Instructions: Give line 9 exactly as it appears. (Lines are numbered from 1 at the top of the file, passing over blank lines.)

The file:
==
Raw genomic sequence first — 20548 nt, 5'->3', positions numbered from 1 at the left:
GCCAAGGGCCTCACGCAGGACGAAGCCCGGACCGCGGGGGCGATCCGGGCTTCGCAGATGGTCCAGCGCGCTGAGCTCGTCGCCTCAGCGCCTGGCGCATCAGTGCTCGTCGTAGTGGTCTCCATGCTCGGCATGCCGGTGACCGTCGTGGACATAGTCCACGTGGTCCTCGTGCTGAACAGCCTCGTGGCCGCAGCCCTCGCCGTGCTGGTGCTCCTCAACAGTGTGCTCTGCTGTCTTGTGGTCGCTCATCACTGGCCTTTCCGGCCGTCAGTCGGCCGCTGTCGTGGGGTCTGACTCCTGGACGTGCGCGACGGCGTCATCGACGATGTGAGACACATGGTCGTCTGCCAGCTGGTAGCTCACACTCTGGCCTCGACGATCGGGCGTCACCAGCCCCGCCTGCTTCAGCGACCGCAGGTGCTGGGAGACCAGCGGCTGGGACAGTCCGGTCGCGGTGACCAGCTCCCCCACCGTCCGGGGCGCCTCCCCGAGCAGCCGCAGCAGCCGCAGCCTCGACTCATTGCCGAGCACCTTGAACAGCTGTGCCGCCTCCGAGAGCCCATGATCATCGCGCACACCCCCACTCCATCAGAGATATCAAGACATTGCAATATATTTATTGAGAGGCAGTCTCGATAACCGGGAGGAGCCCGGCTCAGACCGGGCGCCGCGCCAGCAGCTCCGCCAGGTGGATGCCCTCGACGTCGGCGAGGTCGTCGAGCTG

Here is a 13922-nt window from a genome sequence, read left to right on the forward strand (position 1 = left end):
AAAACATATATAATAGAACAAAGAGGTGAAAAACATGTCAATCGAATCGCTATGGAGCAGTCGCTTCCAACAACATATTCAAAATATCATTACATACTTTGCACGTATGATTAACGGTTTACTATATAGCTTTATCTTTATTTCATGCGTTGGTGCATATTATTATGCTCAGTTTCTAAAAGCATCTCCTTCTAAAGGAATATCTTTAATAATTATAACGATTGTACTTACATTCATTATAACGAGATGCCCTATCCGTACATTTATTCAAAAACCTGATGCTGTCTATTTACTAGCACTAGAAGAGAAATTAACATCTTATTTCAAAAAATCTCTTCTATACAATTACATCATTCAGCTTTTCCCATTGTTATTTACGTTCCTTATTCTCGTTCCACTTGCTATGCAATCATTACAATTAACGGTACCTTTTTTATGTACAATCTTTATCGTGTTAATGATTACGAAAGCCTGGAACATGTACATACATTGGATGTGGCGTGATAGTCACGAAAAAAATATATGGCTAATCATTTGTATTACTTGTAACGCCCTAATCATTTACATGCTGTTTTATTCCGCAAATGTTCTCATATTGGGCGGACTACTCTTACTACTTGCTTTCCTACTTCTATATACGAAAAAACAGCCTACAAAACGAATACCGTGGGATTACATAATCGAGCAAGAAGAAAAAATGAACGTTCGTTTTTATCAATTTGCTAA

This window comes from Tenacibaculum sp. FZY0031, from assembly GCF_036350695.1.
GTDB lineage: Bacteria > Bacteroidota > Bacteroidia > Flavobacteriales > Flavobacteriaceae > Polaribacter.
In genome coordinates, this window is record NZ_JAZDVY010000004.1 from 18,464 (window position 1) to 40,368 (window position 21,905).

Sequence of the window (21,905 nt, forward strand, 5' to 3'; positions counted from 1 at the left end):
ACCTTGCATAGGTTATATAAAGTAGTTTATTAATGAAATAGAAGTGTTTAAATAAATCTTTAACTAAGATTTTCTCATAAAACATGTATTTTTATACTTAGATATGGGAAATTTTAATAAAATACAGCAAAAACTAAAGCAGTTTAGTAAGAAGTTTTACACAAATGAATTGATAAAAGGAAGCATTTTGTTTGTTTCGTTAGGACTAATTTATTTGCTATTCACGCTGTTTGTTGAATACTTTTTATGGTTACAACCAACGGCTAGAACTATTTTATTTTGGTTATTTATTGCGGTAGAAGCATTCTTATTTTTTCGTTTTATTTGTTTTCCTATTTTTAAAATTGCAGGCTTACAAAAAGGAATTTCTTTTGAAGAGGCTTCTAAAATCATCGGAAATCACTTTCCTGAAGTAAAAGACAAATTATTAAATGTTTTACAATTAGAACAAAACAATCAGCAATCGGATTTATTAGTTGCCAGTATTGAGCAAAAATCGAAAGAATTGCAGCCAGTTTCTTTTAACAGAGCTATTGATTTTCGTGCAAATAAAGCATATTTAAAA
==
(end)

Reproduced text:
ACCTTGCATAGGTTATATAAAGTAGTTTATTAATGAAATAGAAGTGTTTAAATAAATCTTTAACTAAGATTTTCTCATAAAACATGTATTTTTATACTTAGATATGGGAAATTTTAATAAAATACAGCAAAAACTAAAGCAGTTTAGTAAGAAGTTTTACACAAATGAATTGATAAAAGGAAGCATTTTGTTTGTTTCGTTAGGACTAATTTATTTGCTATTCACGCTGTTTGTTGAATACTTTTTATGGTTACAACCAACGGCTAGAACTATTTTATTTTGGTTATTTATTGCGGTAGAAGCATTCTTATTTTTTCGTTTTATTTGTTTTCCTATTTTTAAAATTGCAGGCTTACAAAAAGGAATTTCTTTTGAAGAGGCTTCTAAAATCATCGGAAATCACTTTCCTGAAGTAAAAGACAAATTATTAAATGTTTTACAATTAGAACAAAACAATCAGCAATCGGATTTATTAGTTGCCAGTATTGAGCAAAAATCGAAAGAATTGCAGCCAGTTTCTTTTAACAGAGCTATTGATTTTCGTGCAAATAAAGCATATTTAAAA